In April 2020 the investment teams across FSI wrote to 27 companies across the healthcare supplies and apparel industries to ask how they are addressing modern slavery issues amidst the pandemic. The benefits included efficiencies for both investment teams and companies, cross-learning opportunities from the expertise across investment teams to increase our common understanding of this important issue and an ability to create more meaningful change.
We asked companies in the healthcare supplies industry to tell us how they are addressing the heightened risks as a result of the pandemic. In particular, we asked:
- Have they been restricted in their ability to conduct site visits and audits, and how are they managing this?
- Have they taken steps to ensure that workers within their operations/supply chains have access to and are able to practice World Health Organization guidance, and other recommendations, to limit the spread of the disease?
- Do these workers have access to paid sick leave if they are required to self-isolate or care for sick relatives?
We asked companies in the apparel industry:
- Are they taking steps to ensure workers in their supply chain are paid legally mandated wages and benefits?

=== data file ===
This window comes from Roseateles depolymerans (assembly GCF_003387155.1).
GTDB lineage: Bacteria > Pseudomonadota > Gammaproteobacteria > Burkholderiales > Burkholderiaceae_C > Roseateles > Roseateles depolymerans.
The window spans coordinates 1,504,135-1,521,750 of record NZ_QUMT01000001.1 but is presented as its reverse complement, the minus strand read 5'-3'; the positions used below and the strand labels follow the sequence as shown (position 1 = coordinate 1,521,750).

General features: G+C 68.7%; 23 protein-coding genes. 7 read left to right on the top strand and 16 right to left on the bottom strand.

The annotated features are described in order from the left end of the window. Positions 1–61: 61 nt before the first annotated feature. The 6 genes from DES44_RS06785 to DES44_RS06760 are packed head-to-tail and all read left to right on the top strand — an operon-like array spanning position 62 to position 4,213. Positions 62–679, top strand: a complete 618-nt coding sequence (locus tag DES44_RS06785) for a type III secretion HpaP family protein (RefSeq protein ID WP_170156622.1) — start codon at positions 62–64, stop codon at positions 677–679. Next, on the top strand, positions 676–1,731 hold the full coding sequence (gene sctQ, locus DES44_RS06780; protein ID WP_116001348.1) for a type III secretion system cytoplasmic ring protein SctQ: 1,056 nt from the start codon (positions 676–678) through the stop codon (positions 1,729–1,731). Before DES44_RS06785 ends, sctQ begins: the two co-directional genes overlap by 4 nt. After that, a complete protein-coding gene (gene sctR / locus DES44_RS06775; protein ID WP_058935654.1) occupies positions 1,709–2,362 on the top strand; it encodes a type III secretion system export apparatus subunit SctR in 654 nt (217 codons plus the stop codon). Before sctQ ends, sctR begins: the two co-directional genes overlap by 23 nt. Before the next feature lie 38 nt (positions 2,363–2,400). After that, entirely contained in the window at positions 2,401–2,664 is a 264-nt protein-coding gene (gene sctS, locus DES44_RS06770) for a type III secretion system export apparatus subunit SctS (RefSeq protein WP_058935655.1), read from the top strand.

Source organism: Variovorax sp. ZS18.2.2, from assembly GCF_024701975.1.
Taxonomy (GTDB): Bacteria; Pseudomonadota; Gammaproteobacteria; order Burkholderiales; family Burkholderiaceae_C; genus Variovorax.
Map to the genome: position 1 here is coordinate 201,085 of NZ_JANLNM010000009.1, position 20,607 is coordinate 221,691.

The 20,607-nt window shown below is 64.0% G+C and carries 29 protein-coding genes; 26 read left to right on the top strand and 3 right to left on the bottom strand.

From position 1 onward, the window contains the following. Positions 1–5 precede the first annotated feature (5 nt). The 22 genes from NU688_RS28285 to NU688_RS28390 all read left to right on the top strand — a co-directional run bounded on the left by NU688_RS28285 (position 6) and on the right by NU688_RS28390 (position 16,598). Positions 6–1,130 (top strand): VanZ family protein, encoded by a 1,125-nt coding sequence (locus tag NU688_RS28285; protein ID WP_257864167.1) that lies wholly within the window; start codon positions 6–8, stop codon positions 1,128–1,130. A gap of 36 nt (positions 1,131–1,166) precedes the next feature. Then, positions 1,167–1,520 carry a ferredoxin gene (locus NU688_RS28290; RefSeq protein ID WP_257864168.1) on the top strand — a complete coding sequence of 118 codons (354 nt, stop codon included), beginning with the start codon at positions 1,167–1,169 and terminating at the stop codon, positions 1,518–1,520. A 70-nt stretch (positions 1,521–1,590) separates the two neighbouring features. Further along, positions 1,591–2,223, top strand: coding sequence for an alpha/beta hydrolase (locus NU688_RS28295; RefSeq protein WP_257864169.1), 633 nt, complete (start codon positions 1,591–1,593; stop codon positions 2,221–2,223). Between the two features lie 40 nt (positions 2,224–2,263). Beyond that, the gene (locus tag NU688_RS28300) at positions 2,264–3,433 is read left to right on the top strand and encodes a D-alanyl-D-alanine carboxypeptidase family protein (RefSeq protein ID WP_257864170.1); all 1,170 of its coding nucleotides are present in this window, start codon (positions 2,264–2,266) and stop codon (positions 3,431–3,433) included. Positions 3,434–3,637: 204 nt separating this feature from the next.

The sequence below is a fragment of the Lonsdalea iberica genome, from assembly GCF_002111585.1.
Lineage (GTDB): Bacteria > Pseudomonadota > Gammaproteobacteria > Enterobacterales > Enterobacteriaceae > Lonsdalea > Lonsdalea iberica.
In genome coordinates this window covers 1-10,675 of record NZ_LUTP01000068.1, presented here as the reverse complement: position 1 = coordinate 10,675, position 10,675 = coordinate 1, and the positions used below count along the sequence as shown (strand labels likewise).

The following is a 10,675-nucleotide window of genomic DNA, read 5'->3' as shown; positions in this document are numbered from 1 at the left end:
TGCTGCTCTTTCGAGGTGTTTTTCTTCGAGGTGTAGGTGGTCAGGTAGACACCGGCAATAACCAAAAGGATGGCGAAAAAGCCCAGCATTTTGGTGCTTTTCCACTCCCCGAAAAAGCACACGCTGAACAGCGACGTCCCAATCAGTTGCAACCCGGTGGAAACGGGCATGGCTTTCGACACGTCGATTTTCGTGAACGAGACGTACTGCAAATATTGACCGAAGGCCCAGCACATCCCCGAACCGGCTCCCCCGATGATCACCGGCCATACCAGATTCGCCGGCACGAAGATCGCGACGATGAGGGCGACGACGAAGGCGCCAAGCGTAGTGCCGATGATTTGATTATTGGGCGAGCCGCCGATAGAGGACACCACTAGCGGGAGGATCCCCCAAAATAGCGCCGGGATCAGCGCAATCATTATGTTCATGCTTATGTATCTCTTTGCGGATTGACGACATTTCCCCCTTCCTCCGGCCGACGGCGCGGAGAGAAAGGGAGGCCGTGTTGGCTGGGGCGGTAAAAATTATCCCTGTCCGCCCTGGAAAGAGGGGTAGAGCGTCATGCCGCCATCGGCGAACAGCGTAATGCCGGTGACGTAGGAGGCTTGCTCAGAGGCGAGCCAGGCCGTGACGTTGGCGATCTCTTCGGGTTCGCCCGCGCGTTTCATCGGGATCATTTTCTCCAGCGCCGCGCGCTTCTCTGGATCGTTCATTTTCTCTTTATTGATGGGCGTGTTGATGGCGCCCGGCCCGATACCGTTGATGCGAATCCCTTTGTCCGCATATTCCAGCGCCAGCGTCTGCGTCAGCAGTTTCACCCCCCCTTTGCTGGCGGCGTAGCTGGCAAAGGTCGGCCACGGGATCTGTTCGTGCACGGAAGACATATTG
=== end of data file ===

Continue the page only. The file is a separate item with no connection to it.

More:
- Have they set up or contributed to emergency relief funds or financial support packages?
- Does their exit plan include plans for resumption of orders and reinstatement of workers following the crisis?
We received responses from 13 companies on our target list and went on to have meaningful conversations with many of them. We classified companies that responded under the following traffic light system:
Examples of best practice include:
- Commitments to pay for orders completed or in progress.
- Working with suppliers to ensure they are able to maintain business operations and support their staff; that staff have access to sick leave, protective equipment and information about health guidelines; and are well informed of how orders may ramp up as we emerge from lockdown.
- Engagement with governments, NGOs and UN agencies on providing emergency relief, job security and support for the most vulnerable people (eg. Migrant workers).
- Paying wages to suppliers' staff directly where they are unable to cover costs.
- Collaborating with other members of the industry and NGOs to support suppliers and their workers.
Examples of companies we are planning to monitor include: